All Topics / Help Needed! / A question regarding some inherited properties

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  • Profile photo of reecereece
    Participant
    @johnreece
    Join Date: 2015
    Post Count: 7

    I have a question regarding some inherited properties. My father has recently left me (his only son) three properties in his will.

    1. His home (PPOR) bought for $800k and now worth $950k
    2. An investment property bought for $400k and now worth $650k
    3. An investment property bought for $750k and now worth only $500k (he bought a house in Moranbah-a mining town- at the peak of the mining boom).

    Each of the properties were purchased less than 10 years ago and he has owned them for more than 2 years.

    What are the capital gain implications if I want to sell some (or all) of the properties?

    Thanks in advance

    Profile photo of TerrywTerryw
    Participant
    @terryw
    Join Date: 2001
    Post Count: 16,190

    1. Exempt from CGT if sold within 2 years. Thereafter if you rent it the cost base will be the value at death.
    2. Cost base will be his cost base.
    3. cost base will be his cost base.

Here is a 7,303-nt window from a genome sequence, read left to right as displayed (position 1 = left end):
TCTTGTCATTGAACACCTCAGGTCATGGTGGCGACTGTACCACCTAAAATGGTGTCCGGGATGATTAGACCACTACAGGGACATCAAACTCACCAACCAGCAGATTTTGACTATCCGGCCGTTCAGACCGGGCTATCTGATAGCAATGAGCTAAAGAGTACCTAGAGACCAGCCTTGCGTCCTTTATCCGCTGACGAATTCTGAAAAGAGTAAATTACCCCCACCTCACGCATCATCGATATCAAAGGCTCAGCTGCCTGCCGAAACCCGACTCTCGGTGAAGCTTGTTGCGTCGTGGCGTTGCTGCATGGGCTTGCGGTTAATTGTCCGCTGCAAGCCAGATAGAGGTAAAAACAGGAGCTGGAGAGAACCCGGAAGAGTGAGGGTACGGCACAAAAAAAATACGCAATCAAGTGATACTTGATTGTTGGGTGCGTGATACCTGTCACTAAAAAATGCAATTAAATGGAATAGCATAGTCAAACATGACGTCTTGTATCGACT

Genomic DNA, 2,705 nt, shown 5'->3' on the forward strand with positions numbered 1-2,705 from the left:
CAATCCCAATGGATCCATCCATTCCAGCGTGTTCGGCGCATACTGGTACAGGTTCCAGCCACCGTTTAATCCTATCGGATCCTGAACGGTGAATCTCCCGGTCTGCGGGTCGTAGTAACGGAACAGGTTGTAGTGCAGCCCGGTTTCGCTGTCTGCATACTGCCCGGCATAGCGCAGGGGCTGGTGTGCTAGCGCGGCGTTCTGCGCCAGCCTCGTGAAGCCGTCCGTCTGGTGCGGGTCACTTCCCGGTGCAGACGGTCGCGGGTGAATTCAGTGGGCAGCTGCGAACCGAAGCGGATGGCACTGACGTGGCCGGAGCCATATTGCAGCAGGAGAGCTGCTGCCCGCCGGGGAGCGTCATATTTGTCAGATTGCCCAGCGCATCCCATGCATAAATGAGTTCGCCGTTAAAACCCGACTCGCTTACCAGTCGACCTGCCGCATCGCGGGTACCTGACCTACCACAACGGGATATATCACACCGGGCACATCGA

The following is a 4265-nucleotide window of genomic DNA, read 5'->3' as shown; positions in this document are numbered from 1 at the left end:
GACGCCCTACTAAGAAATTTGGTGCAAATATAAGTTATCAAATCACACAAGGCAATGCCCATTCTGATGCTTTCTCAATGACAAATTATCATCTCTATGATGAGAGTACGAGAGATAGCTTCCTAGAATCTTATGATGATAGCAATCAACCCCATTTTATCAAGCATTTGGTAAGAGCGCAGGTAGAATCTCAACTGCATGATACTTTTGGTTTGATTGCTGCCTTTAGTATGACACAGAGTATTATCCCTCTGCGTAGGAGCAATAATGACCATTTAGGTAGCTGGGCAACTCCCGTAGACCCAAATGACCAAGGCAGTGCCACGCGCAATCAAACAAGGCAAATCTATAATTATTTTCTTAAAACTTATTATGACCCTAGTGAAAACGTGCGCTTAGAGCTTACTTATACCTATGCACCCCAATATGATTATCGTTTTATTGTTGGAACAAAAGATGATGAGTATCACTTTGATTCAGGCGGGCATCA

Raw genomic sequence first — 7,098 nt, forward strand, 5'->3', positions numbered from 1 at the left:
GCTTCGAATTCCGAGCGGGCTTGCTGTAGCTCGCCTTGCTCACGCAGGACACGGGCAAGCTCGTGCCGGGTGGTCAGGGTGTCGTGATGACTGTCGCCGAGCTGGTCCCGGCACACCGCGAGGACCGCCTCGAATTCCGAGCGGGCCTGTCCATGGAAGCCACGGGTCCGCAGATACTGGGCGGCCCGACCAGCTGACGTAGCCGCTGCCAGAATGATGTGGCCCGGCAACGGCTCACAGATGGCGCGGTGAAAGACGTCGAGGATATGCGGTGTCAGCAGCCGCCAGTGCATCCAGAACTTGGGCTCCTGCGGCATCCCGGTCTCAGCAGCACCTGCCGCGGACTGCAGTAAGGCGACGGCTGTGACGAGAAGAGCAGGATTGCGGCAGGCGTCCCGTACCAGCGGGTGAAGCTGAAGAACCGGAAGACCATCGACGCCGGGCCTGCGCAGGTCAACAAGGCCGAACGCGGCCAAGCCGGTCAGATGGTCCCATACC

Confirm this with your tax advisor as I have made a few assumptions.

    Terryw | Structuring Lawyers / Loan Structuring Pty Ltd
    http://propertytaxbook.com.au/
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    Lawyer, Mortgage Broker and Tax Advisor (Aust wide) http://propertytaxbook.com.au/

    Profile photo of reecereece
    Participant
    @johnreece
    Join Date: 2015
    Post Count: 7

    Thanks Terry for your answer.

    As I am a little bit dumb, can you clarify that;

    2. “Cost base will be his cost base” means that I will be taxed on the difference between my fathers purchase price and the current sale value (if, or when, I sell it).

    So in summary, the transfer of the property to me does NOT reset the Capital Gain clock to zero ?

    Profile photo of TerrywTerryw
    Participant
    @terryw
    Join Date: 2001
    Post Count: 16,190

    the cost base is basically what you pay for a property plus the costs you haven’t claimed – stamp duty etc.

    When you inherit a property you generally inherit the cost base of the deceased. So it is as if you are them. What they paid for the property, their stamp duty etc is what you are considered to have paid for it.

    The clock only sets to zero if it was the main residence at death.

    Terryw | Structuring Lawyers / Loan Structuring Pty Ltd
    http://propertytaxbook.com.au/
    Email Me

    Lawyer, Mortgage Broker and Tax Advisor (Aust wide) http://propertytaxbook.com.au/

    Profile photo of DeanCollinsDeanCollins
    Participant
    @deancollins
    Join Date: 2015
    Post Count: 376

    The clock only sets to zero if it was the main residence at death.

    Interesting because in the USA cost base is zero as of death date….though we have inheritance tax if sum is large enough.

    Heres the relevant ATO inheritance and capital gains page

    https://www.ato.gov.au/General/Capital-gains-tax/In-detail/Gifts,-inheritances-and-deceased-estates/Inheriting-a-dwelling/?page=3

    Its ridiculous though….how would someone inheriting a property be able to determine TCB…..